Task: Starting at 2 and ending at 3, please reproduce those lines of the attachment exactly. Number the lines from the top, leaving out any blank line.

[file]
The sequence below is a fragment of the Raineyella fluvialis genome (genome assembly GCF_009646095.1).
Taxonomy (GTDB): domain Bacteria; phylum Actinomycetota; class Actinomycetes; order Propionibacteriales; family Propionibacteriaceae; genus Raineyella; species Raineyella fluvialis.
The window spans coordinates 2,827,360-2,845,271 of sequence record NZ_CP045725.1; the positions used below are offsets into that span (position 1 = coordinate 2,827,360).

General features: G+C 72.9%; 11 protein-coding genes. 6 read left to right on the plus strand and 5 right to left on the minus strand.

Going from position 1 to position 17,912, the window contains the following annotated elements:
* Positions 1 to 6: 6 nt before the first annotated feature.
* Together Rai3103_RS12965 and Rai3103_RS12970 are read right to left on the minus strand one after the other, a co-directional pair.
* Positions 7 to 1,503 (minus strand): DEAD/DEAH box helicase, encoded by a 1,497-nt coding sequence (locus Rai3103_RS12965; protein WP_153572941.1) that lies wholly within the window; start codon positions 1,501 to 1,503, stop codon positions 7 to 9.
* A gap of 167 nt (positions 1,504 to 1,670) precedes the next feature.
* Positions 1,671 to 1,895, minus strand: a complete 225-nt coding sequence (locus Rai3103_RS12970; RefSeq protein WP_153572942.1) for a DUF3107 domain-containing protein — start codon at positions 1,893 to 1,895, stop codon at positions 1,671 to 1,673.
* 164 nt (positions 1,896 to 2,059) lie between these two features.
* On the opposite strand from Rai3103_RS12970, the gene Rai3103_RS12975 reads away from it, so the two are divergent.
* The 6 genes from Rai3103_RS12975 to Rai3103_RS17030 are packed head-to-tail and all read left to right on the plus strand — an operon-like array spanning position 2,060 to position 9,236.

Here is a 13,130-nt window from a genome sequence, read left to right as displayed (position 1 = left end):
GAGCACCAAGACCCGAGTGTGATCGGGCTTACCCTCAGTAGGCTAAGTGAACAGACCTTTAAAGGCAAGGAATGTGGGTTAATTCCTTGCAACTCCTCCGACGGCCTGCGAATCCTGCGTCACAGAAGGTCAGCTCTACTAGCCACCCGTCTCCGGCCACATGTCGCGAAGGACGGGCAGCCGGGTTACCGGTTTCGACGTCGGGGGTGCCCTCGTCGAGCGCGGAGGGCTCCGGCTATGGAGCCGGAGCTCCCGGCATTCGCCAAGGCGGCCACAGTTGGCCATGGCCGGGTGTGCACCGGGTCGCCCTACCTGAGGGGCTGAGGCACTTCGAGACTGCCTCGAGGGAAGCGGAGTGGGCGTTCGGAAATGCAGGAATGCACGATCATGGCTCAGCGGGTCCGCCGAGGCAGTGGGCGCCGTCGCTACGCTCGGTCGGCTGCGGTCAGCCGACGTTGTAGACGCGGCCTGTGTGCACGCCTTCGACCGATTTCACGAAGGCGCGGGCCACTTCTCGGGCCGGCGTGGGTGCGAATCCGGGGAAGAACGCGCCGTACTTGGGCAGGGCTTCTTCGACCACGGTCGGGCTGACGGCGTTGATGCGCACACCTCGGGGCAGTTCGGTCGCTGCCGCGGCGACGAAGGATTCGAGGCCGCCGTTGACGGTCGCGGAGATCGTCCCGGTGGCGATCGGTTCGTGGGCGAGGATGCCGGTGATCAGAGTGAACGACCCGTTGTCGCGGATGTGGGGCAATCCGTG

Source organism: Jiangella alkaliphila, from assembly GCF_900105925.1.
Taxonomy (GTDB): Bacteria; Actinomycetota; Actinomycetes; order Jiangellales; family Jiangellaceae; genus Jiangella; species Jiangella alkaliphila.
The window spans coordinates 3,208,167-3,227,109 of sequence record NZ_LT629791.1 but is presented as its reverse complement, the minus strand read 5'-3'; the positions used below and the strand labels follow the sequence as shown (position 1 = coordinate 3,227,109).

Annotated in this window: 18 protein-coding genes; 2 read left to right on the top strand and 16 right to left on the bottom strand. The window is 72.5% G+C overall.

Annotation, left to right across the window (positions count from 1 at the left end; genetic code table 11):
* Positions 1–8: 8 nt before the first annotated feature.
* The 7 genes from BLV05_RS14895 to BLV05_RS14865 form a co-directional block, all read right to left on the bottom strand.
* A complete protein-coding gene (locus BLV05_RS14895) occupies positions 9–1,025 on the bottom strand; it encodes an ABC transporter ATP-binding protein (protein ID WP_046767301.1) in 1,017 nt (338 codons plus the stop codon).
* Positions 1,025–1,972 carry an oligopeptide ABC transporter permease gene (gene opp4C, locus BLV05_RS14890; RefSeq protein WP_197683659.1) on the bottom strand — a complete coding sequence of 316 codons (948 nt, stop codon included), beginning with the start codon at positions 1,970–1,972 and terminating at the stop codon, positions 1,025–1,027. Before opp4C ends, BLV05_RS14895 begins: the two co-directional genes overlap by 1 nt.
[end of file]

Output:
Taxonomy (GTDB): domain Bacteria; phylum Actinomycetota; class Actinomycetes; order Propionibacteriales; family Propionibacteriaceae; genus Raineyella; species Raineyella fluvialis.
The window spans coordinates 2,827,360-2,845,271 of sequence record NZ_CP045725.1; the positions used below are offsets into that span (position 1 = coordinate 2,827,360).